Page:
Environmental: Many mental health professionals believe that a person’s environment can cause a person to abuse alcohol. Especially if an individual has a genetic predisposition to alcohol abuse, it is likely that certain environmental or situational influences can lead a person to drink. Exposure to chronic stress, violence, and trauma are examples of such influences. Lastly, if an individual lacks necessary coping skills and self-esteem, peer pressure to drink can also lead to the onset of an alcohol abuse problem.

Risk Factors:

  • Family history of alcohol abuse or other substance abuse problem
  • Early exposure to alcohol
  • Family history of mental illness
  • Personal history of or undiagnosed mental illness
  • Low socioeconomic status
  • Easy access to alcohol
  • Poor impulse control
  • Experiencing peer pressure to consume alcohol
  • Experiencing discord among friends and loved ones
  • Low self-esteem
Signs and Symptoms

Signs and symptoms of alcohol addiction

The signs and symptoms that suggest a person has a problem with alcohol can vary in their severity. Depending on the length of time alcohol has been abused, in addition to the amount of alcohol that is consumed, the listed behavioral, physical, cognitive, and psychosocial symptoms of alcohol abuse may or may not be present. If you notice these signs in yourself or a friend or loved one, it may be time to consider treatment to cease this type of problem:

Behavioral symptoms:

  • Concealing drinking habits
  • Lying or omitting information
  • Increased interaction with the legal system
  • Declined academic success
  • Continued drinking despite negative consequences
  • Increased aggression or anger
  • Hindered occupational functioning
  • Social isolation
  • Drinking alone
  • Hiding alcohol

Physical symptoms:

  • Nausea
  • Flushing of the skin
  • Lack of coordination
  • Vomiting
  • Headaches
  • Poor appetite
  • Weight loss or gain
  • Slurred speech

Cognitive symptoms:

  • Poor decision-making
  • Personality changes
  • Memory impairment
  • Inability to concentrate

Psychosocial symptoms:

  • Irritability
  • Drastic shifts in mood
  • Cravings to drink
  • Depressed mood
  • Increased anxiety
  • Hostility

Effects of alcohol addiction

Because alcohol lowers a person’s inhibitions and ability to make good choices, it is common for abusers of alcohol to experience a number of adverse effects as a result of their use. With the capability of affecting several areas of an individual’s life, the following are potential effects that can occur if an individual develops a problem with alcohol:

  • Driving under the influence
  • Poor work performance
  • Inability to acquire or maintain employment
  • Poor school performance
  • Academic failure
  • Increased interaction with the legal system
  • Divorce
  • Decrease in quantity and quality of relationships
  • Engaging in risky sexual behaviors

The abuse of alcohol, especially when it occurs for a long period of time, can elicit a number of detriments to a person’s physical health. The following health risks are those that can happen when a person abuses alcohol:

  • Brain damage
  • Heart problems
  • Weakened immune system
  • Physical injury due to engaging in risky behaviors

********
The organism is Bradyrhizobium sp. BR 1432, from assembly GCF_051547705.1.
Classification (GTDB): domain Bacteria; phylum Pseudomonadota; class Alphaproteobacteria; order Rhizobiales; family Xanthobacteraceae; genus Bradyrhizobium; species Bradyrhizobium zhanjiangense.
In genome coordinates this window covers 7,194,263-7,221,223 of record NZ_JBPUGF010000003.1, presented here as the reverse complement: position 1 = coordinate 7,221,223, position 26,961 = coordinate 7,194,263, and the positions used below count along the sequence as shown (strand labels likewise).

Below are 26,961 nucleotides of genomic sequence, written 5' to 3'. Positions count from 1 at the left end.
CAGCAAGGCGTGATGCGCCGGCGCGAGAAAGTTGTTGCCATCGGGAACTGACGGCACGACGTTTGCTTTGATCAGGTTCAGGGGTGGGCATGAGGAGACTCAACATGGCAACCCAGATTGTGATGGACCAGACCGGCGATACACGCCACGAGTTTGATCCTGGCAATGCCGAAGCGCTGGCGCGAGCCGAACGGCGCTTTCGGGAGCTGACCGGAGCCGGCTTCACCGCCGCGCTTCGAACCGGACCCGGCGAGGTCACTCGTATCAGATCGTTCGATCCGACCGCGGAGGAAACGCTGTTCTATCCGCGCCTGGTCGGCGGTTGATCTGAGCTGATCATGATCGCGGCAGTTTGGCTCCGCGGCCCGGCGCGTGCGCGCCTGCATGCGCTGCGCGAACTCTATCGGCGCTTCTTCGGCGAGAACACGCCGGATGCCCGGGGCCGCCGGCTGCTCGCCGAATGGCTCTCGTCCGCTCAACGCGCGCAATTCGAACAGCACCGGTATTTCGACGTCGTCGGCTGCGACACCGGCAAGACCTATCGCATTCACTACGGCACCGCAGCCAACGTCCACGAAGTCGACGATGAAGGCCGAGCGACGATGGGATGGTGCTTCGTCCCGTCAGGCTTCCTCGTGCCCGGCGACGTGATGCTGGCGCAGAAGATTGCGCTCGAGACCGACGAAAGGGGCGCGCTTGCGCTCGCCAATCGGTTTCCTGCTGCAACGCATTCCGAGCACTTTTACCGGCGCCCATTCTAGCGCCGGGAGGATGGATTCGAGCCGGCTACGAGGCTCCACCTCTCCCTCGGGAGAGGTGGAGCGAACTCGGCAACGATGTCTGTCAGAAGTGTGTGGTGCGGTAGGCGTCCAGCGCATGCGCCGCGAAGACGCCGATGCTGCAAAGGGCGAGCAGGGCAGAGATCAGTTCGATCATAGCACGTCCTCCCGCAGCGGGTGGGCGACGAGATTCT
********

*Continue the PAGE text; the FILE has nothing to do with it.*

• Liver disease
  • Increased risk of cancer development
Co-Occurring Disorders

Alcohol addiction and co-occurring disorders

When a person battles an addition to alcohol, it is not uncommon for that person to also suffer from a mental health condition or additional substance abuse problem. Some individuals who abuse alcohol do so as a way to escape from the debilitating symptoms of a mental health condition. Additionally, some people can begin to experience mental health concerns after developing a problem with alcohol. The following mental health disorders are those that are commonly diagnosed in those who struggle with an addiction to alcohol; disorders that often require care when an individual seeks treatment for an alcohol problem:

  • Personality disorders
  • Attention deficit/hyperactivity disorder
  • Post-traumatic stress disorder
  • Another substance abuse disorder
  • Anxiety disorders
  • Depressive disorders
  • Bipolar disorder
Withdrawal and Overdose

Learn about alcohol withdrawal and overdose

Effects of Alcohol Withdrawal: Long-term alcohol abuse can eventually lead to dependence. When this is the case and a person abruptly discontinues his or her use of alcohol, withdrawal is likely to occur. The listed symptoms are those that can be observable by others when a person is experiencing withdrawal from alcohol:

  • Fever
  • Tremors
  • Convulsions
  • Increased heart rate
  • Raised blood pressure
  • Sweating
  • Anxiousness
  • Mood swings
  • Depressed mood
  • Jitteriness
  • Irritability

Effects of Alcohol Overdose: When an individual consumes alcohol to a degree that his or her body cannot metabolize, that person is experiencing an overdose. Also known as alcohol poisoning, overdose is something that frequently requires emergency medical attention so as to prevent serious damage and even death. The following are telltale signs that a person is overdosing following the consumption of too much alcohol:

  • Decrease in reflexive response to stimuli
  • Slurred speech
  • Incoherence
  • Vomiting
  • Labored breathing
  • Nausea
What Past Clients Say

The staff is cordial and caring. They helped me through a difficult time in my life and offered great out patient care programs that continued my treatment.

– Alumni
Most Insurances Accepted

We accept all major insurances, including Medicare, most Medicaids, and TRICARE.  Please contact us for insurance verification and to learn more about treatment at MeadowWood Behavioral Health.